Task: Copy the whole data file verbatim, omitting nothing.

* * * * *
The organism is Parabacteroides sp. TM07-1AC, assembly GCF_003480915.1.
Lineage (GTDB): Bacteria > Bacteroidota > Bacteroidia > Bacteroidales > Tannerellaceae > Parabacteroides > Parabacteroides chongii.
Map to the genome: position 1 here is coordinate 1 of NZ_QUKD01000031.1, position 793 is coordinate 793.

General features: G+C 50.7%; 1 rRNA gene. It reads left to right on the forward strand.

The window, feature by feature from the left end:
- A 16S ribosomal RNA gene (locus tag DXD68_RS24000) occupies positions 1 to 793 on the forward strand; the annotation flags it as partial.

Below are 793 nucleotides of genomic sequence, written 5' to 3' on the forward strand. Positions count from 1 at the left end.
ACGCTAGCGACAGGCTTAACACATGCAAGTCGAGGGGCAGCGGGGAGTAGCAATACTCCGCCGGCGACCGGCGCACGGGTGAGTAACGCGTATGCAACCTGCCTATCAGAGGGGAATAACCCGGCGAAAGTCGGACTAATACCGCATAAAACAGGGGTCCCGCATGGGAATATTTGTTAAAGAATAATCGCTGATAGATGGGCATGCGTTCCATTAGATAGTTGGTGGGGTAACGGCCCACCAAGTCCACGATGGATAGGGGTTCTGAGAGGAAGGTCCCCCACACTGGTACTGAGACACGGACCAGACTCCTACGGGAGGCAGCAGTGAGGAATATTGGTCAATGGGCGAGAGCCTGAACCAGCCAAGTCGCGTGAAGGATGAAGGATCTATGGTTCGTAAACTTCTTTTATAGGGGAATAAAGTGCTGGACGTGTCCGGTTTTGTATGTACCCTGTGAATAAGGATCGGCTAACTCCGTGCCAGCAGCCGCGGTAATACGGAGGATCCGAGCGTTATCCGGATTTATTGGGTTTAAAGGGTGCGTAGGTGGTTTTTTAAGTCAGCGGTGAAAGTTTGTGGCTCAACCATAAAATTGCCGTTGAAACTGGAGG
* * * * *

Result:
The organism is Parabacteroides sp. TM07-1AC, assembly GCF_003480915.1.
Lineage (GTDB): Bacteria > Bacteroidota > Bacteroidia > Bacteroidales > Tannerellaceae > Parabacteroides > Parabacteroides chongii.
Map to the genome: position 1 here is coordinate 1 of NZ_QUKD01000031.1, position 793 is coordinate 793.

General features: G+C 50.7%; 1 rRNA gene. It reads left to right on the forward strand.

The window, feature by feature from the left end:
- A 16S ribosomal RNA gene (locus tag DXD68_RS24000) occupies positions 1 to 793 on the forward strand; the annotation flags it as partial.

Below are 793 nucleotides of genomic sequence, written 5' to 3' on the forward strand. Positions count from 1 at the left end.
ACGCTAGCGACAGGCTTAACACATGCAAGTCGAGGGGCAGCGGGGAGTAGCAATACTCCGCCGGCGACCGGCGCACGGGTGAGTAACGCGTATGCAACCTGCCTATCAGAGGGGAATAACCCGGCGAAAGTCGGACTAATACCGCATAAAACAGGGGTCCCGCATGGGAATATTTGTTAAAGAATAATCGCTGATAGATGGGCATGCGTTCCATTAGATAGTTGGTGGGGTAACGGCCCACCAAGTCCACGATGGATAGGGGTTCTGAGAGGAAGGTCCCCCACACTGGTACTGAGACACGGACCAGACTCCTACGGGAGGCAGCAGTGAGGAATATTGGTCAATGGGCGAGAGCCTGAACCAGCCAAGTCGCGTGAAGGATGAAGGATCTATGGTTCGTAAACTTCTTTTATAGGGGAATAAAGTGCTGGACGTGTCCGGTTTTGTATGTACCCTGTGAATAAGGATCGGCTAACTCCGTGCCAGCAGCCGCGGTAATACGGAGGATCCGAGCGTTATCCGGATTTATTGGGTTTAAAGGGTGCGTAGGTGGTTTTTTAAGTCAGCGGTGAAAGTTTGTGGCTCAACCATAAAATTGCCGTTGAAACTGGAGG